Austin Frakt tells us:
The biggest hurdle may be state medical boards. Idaho’s medical licensing board punished a doctor for prescribing an antibiotic over the phone, fining her $10,000 and forbidding her from providing telemedicine. State laws that restrict telemedicine — for instance, requiring that patients and doctors have established in-person relationships — have drawn lawsuits charging that they illegally restrict competition. Georgia’s state medical board requires a face-to-face encounter before telemedicine can be delivered, while Ohio’s does not.
A study by Julia Adler-Milstein, an assistant professor at the School of Information and the School of Public Health, University of Michigan, found that such state laws and medical board requirements influence the extent of telemedicine use by hospitals. While 70 percent or more hospitals in Maine, South Dakota, Arkansas and Alaska use telemedicine, only 13 percent in Utah and none in Rhode Island do, for instance.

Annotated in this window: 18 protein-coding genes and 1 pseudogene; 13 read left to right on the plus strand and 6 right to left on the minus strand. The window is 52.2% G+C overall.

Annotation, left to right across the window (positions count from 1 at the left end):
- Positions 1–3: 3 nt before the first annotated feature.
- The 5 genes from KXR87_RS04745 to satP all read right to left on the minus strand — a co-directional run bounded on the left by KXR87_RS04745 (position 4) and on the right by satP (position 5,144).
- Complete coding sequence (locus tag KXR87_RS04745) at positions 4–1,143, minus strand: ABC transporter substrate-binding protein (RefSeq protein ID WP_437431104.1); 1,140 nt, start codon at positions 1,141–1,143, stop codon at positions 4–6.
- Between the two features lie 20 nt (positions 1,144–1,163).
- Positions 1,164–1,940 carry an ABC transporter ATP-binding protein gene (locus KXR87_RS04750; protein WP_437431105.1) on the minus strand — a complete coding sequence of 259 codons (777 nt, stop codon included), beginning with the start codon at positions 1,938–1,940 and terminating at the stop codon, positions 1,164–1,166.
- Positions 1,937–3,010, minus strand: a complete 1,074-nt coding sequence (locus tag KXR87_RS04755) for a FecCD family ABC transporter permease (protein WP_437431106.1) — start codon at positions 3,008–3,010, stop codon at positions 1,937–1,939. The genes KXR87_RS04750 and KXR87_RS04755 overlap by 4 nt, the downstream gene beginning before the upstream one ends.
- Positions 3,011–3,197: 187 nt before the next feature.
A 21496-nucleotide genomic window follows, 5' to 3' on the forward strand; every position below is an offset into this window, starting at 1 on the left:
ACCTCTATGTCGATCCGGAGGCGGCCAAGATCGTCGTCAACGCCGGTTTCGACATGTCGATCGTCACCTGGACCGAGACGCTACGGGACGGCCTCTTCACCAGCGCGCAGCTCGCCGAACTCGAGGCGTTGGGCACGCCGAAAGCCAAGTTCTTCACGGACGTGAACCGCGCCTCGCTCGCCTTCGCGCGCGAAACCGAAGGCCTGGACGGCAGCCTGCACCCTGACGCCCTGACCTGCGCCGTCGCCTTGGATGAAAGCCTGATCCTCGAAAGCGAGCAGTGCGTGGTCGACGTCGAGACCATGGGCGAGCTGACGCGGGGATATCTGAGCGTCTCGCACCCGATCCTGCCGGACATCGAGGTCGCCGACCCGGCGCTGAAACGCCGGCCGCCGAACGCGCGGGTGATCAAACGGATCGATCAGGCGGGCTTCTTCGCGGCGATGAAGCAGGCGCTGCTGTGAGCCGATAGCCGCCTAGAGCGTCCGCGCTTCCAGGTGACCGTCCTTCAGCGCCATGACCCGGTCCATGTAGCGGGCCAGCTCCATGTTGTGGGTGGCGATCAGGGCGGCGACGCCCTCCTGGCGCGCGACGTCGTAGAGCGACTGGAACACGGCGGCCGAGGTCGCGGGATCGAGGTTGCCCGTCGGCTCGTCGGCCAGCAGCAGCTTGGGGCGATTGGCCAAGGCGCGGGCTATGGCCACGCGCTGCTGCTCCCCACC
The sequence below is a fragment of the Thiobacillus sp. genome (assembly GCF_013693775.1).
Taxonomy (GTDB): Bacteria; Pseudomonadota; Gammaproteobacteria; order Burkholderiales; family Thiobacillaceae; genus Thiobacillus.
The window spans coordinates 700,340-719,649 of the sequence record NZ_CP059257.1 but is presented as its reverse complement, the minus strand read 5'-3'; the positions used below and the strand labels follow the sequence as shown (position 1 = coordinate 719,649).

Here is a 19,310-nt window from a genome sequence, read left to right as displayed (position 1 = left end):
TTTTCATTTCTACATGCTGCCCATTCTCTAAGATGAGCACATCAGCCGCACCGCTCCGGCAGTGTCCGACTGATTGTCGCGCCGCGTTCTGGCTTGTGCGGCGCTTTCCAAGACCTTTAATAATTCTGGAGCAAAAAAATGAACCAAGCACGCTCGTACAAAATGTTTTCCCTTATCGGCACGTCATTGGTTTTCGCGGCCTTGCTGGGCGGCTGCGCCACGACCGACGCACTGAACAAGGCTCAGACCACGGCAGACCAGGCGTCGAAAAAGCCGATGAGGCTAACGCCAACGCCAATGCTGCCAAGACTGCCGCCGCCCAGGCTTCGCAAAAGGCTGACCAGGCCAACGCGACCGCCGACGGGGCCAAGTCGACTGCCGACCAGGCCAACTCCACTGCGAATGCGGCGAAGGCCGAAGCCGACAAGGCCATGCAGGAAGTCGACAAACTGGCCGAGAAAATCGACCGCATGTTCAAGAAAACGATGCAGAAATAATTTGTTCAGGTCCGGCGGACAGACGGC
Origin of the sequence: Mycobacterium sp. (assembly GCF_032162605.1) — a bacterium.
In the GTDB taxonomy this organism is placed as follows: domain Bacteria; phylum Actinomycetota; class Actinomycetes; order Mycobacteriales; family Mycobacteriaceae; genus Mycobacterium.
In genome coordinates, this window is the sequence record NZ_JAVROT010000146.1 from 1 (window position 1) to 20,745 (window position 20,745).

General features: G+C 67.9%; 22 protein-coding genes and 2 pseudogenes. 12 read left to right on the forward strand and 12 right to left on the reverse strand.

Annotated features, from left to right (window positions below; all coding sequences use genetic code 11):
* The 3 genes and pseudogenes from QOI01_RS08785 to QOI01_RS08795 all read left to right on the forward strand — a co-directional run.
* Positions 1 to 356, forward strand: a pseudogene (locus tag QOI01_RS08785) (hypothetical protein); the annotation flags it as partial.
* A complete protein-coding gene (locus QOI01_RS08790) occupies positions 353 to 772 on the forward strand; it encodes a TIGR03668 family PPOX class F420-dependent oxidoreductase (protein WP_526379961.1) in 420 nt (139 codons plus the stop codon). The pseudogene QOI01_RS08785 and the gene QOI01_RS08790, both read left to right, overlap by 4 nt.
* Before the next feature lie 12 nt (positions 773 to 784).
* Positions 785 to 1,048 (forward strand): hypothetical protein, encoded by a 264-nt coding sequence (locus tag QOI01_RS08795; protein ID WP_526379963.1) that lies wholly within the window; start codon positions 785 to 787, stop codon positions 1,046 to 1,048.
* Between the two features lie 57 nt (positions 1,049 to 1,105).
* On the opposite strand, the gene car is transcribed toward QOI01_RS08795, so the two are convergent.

In a passionate commentary on the establishment’s hesitancy to embrace telemedicine, David Asch, a University of Pennsylvania physician, pointed out that the inconvenience of face-to-face care limits its use, but arbitrarily and invisibly. The costs of waiting and travel time and those borne by rural populations with poor access to in-person care don’t appear on the books. “The innovation that telemedicine promises is not just doing the same thing remotely,” Dr. Asch wrote, “but awakening us to the many things that we thought required face-to-face contact but actually do not.”
Here is the full NYT account.